The first step in selecting the right compound bow is having a clear idea about the technical aspects of it. Just follow the article closely as it explains numerous essential things which you should be aware of while making your purchase.
Here are some of those important things to check while buying the best compound bow for the money you spend on it.
- The first thing is the axle length- In simple words, it is the complete length of the bow. There are short length bows, and there are long bows. Shorter bows are great for maneuvering, but at the same time, they are tough to shoot or work with. These short bows are great options for hunters who hunt from trees. They are simply for experts or professionals. However, if you are new to using compound bows, then you should go for the longer ones as they are more forgiving and easier to work with.
- Drawing length is the gap between its grip and its bowstring. The draw length can be altered and adjusted, but it is only to an extent. Also, if you do happen to choose between less or more draw length, always go with the one which has less as that would be more convenient. More draw length will impact your accuracy and speed.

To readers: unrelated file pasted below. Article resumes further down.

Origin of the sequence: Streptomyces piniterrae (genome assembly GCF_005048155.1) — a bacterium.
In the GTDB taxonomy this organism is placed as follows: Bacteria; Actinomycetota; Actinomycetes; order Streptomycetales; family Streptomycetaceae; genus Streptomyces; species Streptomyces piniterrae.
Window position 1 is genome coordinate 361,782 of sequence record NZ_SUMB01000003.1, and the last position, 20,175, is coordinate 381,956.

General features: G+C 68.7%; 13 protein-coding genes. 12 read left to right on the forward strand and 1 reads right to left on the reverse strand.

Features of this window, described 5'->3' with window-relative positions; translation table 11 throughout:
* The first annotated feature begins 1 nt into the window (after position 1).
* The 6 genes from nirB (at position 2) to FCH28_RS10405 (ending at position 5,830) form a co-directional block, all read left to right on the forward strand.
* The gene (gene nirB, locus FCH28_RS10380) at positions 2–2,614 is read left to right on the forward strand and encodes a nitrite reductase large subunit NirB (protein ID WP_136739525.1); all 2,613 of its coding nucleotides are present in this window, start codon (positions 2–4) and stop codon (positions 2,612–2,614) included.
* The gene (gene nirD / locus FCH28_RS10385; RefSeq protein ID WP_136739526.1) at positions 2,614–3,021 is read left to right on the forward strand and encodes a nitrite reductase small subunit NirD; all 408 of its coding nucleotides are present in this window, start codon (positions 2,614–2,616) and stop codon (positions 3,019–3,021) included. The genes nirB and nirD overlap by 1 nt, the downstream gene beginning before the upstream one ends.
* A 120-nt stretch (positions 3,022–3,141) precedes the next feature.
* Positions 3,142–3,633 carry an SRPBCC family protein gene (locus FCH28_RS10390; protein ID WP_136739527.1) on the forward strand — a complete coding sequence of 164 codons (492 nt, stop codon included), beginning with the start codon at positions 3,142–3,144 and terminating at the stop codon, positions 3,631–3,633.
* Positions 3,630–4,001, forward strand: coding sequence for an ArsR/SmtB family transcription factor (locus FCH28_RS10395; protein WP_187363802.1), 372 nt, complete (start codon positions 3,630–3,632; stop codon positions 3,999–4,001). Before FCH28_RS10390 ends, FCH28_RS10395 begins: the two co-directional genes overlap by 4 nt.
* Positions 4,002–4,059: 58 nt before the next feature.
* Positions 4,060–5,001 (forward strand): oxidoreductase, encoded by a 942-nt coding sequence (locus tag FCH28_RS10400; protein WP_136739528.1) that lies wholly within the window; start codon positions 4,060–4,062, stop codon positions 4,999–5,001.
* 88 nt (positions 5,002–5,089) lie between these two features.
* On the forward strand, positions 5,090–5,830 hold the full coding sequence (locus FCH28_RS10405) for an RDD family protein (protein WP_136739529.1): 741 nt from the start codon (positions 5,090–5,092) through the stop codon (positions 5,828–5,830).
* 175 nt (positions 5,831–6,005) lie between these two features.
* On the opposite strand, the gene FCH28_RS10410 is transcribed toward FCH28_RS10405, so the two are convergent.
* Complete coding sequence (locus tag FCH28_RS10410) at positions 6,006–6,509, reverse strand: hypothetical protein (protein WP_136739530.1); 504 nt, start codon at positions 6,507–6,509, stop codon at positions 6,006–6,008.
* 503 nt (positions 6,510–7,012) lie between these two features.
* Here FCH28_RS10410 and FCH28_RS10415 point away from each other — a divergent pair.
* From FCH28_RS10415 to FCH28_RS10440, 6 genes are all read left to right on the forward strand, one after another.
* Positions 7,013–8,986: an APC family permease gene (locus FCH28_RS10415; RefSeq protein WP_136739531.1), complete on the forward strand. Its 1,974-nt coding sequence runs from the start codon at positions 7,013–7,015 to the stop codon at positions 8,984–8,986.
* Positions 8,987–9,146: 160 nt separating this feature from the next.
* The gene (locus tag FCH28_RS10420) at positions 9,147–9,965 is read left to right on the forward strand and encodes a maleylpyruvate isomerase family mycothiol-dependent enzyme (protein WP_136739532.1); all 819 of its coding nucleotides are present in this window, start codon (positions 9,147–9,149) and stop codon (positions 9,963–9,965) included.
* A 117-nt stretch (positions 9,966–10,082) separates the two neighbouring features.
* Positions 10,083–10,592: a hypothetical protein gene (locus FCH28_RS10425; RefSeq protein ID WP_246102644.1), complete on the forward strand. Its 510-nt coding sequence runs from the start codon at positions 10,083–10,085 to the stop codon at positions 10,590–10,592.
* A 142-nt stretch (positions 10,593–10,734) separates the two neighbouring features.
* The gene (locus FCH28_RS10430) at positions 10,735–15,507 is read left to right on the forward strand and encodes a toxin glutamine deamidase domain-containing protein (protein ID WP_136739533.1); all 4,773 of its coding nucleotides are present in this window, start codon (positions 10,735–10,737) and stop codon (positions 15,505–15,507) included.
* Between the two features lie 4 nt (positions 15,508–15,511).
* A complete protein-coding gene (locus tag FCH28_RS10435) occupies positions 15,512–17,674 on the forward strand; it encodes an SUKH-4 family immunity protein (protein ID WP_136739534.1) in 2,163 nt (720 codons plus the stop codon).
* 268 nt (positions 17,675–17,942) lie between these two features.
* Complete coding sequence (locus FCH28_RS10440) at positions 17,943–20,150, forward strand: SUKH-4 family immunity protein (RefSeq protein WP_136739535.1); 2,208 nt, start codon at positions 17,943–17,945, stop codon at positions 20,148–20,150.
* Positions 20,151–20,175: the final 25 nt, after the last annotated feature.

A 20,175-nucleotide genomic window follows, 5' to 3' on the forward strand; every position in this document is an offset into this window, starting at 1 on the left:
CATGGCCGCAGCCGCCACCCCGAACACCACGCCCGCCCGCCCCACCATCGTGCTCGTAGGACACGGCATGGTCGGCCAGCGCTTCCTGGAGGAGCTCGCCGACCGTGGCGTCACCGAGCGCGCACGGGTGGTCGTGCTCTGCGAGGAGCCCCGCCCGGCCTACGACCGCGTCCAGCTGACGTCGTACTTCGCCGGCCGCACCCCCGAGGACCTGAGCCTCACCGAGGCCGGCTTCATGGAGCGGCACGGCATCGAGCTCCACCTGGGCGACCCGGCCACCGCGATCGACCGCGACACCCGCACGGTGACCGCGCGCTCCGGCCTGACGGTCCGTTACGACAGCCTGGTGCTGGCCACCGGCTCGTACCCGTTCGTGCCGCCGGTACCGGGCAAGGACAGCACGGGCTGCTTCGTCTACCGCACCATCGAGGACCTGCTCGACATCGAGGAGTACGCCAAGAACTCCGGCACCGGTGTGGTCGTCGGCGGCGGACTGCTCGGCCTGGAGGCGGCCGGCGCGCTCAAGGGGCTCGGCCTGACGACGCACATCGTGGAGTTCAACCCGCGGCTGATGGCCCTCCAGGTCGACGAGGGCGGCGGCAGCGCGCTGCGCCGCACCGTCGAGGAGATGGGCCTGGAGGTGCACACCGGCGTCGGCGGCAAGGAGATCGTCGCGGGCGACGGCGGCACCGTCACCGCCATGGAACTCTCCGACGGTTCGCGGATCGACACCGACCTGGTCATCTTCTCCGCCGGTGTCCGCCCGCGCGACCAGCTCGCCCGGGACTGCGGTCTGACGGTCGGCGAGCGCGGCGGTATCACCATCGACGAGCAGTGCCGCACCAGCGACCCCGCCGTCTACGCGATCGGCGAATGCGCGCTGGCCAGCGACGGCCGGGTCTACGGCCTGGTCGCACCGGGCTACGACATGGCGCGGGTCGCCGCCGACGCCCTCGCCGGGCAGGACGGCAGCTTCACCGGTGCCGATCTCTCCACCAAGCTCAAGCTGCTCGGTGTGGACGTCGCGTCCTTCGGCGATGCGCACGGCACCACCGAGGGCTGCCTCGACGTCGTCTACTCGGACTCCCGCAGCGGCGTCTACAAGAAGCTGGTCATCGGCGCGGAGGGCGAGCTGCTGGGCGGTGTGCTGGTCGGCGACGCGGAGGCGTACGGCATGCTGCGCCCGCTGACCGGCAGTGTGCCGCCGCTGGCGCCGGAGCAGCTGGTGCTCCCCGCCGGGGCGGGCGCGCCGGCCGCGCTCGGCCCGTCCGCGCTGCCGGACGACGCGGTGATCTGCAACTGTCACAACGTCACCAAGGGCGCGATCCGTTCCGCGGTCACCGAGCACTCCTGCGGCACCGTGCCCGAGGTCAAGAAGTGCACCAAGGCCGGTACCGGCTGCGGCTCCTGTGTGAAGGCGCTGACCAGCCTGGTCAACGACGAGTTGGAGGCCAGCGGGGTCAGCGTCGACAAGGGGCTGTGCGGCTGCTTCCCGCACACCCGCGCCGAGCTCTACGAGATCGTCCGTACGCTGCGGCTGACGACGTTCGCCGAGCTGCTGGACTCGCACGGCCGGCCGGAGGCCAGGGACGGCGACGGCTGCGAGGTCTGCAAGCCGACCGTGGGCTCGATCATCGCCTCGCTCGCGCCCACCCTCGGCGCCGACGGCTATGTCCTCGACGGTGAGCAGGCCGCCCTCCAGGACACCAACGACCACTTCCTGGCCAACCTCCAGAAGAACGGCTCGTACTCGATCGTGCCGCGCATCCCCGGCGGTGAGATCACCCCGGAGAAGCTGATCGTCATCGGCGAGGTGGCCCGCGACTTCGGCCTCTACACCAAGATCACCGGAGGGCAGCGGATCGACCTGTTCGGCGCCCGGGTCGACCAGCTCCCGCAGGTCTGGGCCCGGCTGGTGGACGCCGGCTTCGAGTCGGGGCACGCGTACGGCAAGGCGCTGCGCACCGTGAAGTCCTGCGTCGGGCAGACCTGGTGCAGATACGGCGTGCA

- The draw height is the gap between the grip and the bow string which is at rest. The lower the brace, the faster the bow! However, they are very tough to use and are not at all forgiving. A high brace is slower and easier to operate with. In shops or online you will find compound bows having 7-inch brace height. Do some research on it and pick one which suits your needs.
- The draw weight is the amount of work you need to do in order to ensure that your compound comes to its max draw. Select one which you can pull back smoothly and easily. Technically speaking, a bow having a draw weight of about 50 pounds is more than enough to kill a whitetail. The more the draw weight, the faster the bow, the heavier and pointier the arrows!
- The last point to check while searching for the best compound bow for the money is the complete weight of the bow. Light ones are easier to move around within the woods, but they are also very loud and vibrating, whereas the heavier ones are quieter, vibrate less and are difficult to work with.
So the final call is yours as to what you want in your compound bow.